The Company now seeks review of that portion of the Board's order requiring the Company to execute the July 12 contract proposal. The Board cross-applies for enforcement of its order. We grant enforcement of the Board's order.
The statutory duty to bargain in good faith, as defined in sections 8(a) (5) and 8(d) of the Act,2 includes "the execution of a written contract incorporating any agreement reached if requested by either party." Section 8(d) of the Act, 29 U.S.C. § 158(d) (1976). The administrative law judge, in concluding that Pepsi-Cola violated section 8(a) (5) by refusing to execute a written agreement, stated:
(A) complete package proposal made on behalf of either party through negotiations remains viable, and upon acceptance in toto must be executed as part of the statutory duty to bargain in good faith, unless expressly withdrawn prior to such acceptance, or defeased by an event upon which the offer was expressly made contingent at a time prior to acceptance. Respondent in the instant case took no such steps and when the Union abandoned all collateral demands, and elected to accept this complete package, a binding agreement was consummate.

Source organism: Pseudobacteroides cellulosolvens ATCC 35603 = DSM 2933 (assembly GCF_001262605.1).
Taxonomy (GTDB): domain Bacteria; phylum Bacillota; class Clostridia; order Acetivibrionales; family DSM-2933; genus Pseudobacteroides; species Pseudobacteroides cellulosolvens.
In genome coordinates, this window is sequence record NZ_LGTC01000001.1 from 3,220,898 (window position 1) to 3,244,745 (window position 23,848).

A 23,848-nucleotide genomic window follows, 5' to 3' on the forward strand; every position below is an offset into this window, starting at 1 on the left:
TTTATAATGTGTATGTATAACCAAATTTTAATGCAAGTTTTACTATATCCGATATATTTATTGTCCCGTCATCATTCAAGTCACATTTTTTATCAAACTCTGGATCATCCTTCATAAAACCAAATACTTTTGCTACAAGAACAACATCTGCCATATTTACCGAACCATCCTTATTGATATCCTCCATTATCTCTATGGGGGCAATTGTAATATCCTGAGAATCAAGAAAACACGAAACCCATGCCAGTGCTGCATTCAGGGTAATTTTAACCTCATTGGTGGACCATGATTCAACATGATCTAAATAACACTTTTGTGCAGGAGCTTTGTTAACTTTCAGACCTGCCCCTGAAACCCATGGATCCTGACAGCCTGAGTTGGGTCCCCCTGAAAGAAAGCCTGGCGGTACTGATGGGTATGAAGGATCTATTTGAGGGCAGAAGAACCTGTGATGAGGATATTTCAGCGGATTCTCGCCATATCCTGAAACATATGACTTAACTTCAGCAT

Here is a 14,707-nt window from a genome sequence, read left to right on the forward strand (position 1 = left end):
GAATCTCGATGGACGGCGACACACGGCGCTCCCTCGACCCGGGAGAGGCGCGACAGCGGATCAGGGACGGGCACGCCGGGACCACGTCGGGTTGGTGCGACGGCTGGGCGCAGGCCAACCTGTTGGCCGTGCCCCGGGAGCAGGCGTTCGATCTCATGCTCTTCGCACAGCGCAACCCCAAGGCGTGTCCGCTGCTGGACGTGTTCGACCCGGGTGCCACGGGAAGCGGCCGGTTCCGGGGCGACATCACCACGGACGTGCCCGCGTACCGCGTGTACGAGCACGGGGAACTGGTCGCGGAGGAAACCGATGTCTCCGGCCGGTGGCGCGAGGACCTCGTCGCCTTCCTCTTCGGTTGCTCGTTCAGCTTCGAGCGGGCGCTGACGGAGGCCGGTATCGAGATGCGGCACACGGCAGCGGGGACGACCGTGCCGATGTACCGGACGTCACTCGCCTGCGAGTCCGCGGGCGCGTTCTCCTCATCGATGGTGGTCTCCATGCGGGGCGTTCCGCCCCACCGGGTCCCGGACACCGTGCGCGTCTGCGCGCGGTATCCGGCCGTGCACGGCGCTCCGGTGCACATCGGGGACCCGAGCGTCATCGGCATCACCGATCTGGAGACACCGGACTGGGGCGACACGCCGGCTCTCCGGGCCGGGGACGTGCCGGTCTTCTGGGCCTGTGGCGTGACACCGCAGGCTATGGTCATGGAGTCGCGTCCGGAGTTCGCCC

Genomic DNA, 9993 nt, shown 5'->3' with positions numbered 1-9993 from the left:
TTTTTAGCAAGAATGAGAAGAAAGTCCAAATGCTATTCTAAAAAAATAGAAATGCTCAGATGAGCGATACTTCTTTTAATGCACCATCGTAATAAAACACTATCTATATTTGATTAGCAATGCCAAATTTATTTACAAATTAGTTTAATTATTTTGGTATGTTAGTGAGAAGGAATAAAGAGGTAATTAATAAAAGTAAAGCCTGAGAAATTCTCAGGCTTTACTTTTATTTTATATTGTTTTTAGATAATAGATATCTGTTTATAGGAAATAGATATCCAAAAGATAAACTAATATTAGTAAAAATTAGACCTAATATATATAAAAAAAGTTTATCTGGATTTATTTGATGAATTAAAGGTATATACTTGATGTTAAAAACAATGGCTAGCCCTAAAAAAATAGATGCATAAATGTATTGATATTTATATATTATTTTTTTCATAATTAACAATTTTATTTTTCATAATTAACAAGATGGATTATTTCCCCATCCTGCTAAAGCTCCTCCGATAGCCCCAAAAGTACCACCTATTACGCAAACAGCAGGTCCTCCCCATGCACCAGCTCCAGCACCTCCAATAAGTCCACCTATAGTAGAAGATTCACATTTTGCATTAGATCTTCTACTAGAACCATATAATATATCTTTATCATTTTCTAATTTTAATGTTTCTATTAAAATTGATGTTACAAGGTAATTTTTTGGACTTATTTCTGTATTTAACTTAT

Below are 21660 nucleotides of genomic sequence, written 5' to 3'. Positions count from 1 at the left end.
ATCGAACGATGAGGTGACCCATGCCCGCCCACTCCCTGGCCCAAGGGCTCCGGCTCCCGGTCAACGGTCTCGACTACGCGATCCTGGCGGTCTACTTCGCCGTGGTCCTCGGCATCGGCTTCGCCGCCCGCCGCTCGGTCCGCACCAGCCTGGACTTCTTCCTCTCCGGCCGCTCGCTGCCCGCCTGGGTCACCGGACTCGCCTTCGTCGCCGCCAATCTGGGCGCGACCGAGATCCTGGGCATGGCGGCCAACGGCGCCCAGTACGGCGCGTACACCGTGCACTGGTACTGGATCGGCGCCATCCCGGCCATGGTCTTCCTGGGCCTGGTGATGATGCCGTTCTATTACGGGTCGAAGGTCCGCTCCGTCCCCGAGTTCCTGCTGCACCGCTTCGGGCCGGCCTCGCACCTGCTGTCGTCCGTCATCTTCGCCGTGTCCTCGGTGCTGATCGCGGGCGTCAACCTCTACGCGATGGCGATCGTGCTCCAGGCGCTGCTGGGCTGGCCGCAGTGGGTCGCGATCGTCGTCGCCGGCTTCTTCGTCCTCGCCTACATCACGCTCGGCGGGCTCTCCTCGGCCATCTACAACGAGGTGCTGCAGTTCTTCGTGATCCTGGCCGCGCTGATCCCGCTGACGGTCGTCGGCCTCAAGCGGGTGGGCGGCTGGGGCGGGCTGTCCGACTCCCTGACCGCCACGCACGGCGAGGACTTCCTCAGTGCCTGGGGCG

Pepsi-Cola now contends that the administrative law judge applied the improper rule of law in finding that the parties reached an agreement.
The Company first asserts that traditional principles of contract law govern the formation of collective bargaining agreements and, therefore, that the Union's unequivocal rejection of the Company's proposal terminated the July 12 offer. We disagree. The rule is well established that technical rules of contract do not control whether a collective bargaining agreement has been reached. See John Wiley & Sons, Inc. v. Livingston, 376 U.S. 543, 550, 84 S. Ct. 909, 914-15, 11 L. Ed. 2d 898 (1964); NLRB v. Truckdrivers, Etc., Union No. 100, 532 F.2d 569, 571 (6th Cir.), cert. denied, 429 U.S. 859, 97 S. Ct. 160, 50 L. Ed. 2d 137 (1976); NLRB v. Donkin's Inn, Inc., 532 F.2d 138, 141-42 (9th Cir.), cert. denied, 429 U.S. 895, 97 S. Ct. 257, 50 L. Ed. 2d 179 (1976). The Company argues, however, that this court should establish an exception to the rule and apply common law rules of offer and acceptance in the collective bargaining setting.